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National Lottery funding to help children uncover Fantastic Mr Fox’s heritage

Title page, Brewster, Edward and J. S. (John Shirley). The most delectable history of Reynard the Fox, Bodleian Libraries, University of Oxford.Bodleian Libraries, University of Oxford

Reynard the Fox's Funeral, Romance of Alexander. Flemish. 1338-1344 Bodleian Libraries, University of Oxford

Press release issued: 16 August 2017

While most British children are likely to have heard of Fantastic Mr. Fox, very few adults, let alone children, may have heard of Reynard, the Dutch vulpine trickster who inspired Roald Dahl’s much-loved character.

Thanks to a National Lottery grant of £163,100, Reynard, the subject of many Dutch and English fables dating back to the Middle Ages, is to be rediscovered by a new generation.

The North Sea Crossings Project, run by the University of Bristol, partnering with Aardman, Flash of Splendour and the Bodleian Libraries (University of Oxford), will work with Special Educational Needs & Disability (SEND) schools, as well as mainstream schools in Bristol and Oxford. Children with a range of needs and abilities will be introduced Reynard and other literary gems forged by historic Anglo-Dutch relations.

The project will particularly focus on children with learning disabilities. Primary and secondary pupils in Bristol and Oxford will take part in creative workshops with professionals from the Oscar ® -winning studio behind Wallace & Gromit and Shaun the Sheep, Aardman, and creative education organisation Flash of Splendour.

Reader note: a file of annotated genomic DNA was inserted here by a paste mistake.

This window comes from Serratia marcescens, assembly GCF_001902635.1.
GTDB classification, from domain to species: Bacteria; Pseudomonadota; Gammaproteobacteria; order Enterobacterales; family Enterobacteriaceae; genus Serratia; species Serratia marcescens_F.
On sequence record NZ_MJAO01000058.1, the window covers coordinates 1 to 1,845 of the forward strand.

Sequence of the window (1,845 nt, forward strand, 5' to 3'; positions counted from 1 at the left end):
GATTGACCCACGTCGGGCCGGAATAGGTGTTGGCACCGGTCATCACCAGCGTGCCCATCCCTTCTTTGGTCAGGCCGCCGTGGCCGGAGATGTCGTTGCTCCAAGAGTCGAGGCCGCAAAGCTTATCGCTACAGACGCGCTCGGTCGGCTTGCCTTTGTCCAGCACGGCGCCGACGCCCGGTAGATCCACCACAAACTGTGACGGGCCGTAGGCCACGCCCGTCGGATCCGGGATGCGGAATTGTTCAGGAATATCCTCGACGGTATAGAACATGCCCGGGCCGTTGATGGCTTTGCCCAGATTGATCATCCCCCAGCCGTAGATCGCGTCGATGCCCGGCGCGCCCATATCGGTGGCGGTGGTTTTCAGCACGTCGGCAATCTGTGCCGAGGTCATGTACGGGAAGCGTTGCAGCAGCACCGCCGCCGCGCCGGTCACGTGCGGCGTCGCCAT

As well as a range of artwork and stories, four stop-frame animations will be created by the students, which will be screened in the Bodleian Libraries alongside Fantastic Mr. Fox at a fox-themed film festival.

David Sproxton, Co-Founder and Executive Chairman at Aardman said: "We at Aardman are very excited to hear that the North Sea Crossings project has been awarded its first round funding from the Heritage Lottery Fund (HLF). It’s an imaginative and ambitious project helping to develop film-making skills for young students with special educational needs. We look forward to working with the team next year."

The project draws on ground-breaking research: The University of Bristol is responsible for leading academic research into the literary heritage of Anglo-Dutch relations, and into the many different kinds of contact situation (such as migration, trade, and marriage) that encouraged cultural exchange.

Of particular interest to the researchers is the printing revolution, and the role of the first English printer in making Dutch texts such as the Reynard story available in English translation. By drawing on their research into manuscript and printed images of the Reynard tradition, they will be helping special educational needs students connect with and respond creatively to the Reynard legend.

Professor Ad Putter, Professor of Medieval Literature at the University of Bristol and academic lead for the project, said: "We are very excited in the English Department to be involved in the Heritage Lottery Funded North Sea Crossings project.

"My own research has been on medieval Dutch and medieval English literature, and the opportunity to bring these two areas of expertise together by showing how much the cultures of England and the Low Countries owe to each other really excites me.